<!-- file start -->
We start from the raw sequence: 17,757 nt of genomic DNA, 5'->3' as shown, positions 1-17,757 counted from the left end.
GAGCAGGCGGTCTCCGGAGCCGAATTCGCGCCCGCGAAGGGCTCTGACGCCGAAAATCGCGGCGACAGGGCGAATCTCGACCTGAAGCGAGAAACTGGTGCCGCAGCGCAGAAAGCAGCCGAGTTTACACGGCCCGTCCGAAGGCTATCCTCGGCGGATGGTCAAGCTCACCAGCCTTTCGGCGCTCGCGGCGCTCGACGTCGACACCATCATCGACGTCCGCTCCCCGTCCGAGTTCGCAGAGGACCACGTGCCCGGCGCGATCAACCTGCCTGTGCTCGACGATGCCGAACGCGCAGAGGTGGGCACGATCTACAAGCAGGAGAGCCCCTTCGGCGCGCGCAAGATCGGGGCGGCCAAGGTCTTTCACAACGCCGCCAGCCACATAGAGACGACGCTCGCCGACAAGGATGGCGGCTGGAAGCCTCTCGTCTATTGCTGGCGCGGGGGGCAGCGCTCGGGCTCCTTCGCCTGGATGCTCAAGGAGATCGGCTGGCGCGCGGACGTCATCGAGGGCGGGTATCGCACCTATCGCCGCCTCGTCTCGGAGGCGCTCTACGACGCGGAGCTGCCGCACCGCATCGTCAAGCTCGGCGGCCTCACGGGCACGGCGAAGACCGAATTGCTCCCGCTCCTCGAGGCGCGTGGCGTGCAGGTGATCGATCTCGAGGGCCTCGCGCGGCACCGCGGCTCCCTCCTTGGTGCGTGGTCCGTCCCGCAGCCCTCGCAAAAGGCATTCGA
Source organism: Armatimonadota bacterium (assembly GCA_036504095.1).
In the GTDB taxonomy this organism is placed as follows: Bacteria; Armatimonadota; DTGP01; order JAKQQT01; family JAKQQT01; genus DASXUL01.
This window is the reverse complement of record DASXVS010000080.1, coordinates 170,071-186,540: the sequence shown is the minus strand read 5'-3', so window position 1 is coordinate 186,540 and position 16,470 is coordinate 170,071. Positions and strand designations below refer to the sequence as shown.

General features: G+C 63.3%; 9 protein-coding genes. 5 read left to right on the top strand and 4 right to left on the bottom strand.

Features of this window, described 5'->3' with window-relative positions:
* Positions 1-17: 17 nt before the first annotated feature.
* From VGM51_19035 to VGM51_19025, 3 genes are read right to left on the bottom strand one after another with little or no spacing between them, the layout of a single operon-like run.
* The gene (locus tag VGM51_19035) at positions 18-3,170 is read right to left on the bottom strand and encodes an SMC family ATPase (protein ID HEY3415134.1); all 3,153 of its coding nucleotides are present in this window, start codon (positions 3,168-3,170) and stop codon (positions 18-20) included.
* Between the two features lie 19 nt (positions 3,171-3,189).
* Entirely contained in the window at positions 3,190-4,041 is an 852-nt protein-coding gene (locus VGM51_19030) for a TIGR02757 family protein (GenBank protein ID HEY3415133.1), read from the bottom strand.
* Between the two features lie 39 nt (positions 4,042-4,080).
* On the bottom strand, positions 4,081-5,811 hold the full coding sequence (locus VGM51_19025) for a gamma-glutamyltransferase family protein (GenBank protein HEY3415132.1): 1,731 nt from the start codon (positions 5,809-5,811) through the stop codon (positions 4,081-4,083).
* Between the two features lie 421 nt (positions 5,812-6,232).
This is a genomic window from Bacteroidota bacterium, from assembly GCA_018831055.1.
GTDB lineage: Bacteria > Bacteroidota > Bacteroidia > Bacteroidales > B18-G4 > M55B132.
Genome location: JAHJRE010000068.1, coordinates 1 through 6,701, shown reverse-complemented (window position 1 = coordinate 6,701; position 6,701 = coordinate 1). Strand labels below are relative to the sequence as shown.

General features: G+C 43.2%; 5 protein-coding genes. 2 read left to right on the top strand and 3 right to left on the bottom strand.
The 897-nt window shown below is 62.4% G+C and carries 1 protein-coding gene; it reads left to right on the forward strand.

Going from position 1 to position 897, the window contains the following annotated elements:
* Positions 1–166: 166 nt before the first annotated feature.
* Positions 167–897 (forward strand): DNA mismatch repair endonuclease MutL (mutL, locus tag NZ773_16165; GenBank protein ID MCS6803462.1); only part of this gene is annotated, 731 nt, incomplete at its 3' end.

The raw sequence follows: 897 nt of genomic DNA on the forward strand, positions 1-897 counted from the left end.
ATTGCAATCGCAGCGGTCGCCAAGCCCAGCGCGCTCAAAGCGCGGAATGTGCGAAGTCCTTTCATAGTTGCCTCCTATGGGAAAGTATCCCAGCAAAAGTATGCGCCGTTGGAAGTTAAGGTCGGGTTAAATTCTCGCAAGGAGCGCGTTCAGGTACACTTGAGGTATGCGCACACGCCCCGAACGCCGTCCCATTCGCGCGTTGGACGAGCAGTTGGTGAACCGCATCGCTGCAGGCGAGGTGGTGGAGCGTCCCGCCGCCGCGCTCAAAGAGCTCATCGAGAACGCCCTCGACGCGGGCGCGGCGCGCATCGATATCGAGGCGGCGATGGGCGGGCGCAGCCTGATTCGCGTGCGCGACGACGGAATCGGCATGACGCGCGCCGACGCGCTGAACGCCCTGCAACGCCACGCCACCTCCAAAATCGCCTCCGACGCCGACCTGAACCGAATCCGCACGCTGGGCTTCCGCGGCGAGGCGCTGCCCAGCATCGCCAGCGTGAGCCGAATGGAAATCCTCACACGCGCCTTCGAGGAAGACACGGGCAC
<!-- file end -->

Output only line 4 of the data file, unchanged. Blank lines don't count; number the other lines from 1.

In the GTDB taxonomy this organism is placed as follows: Bacteria; Armatimonadota; DTGP01; order JAKQQT01; family JAKQQT01; genus DASXUL01.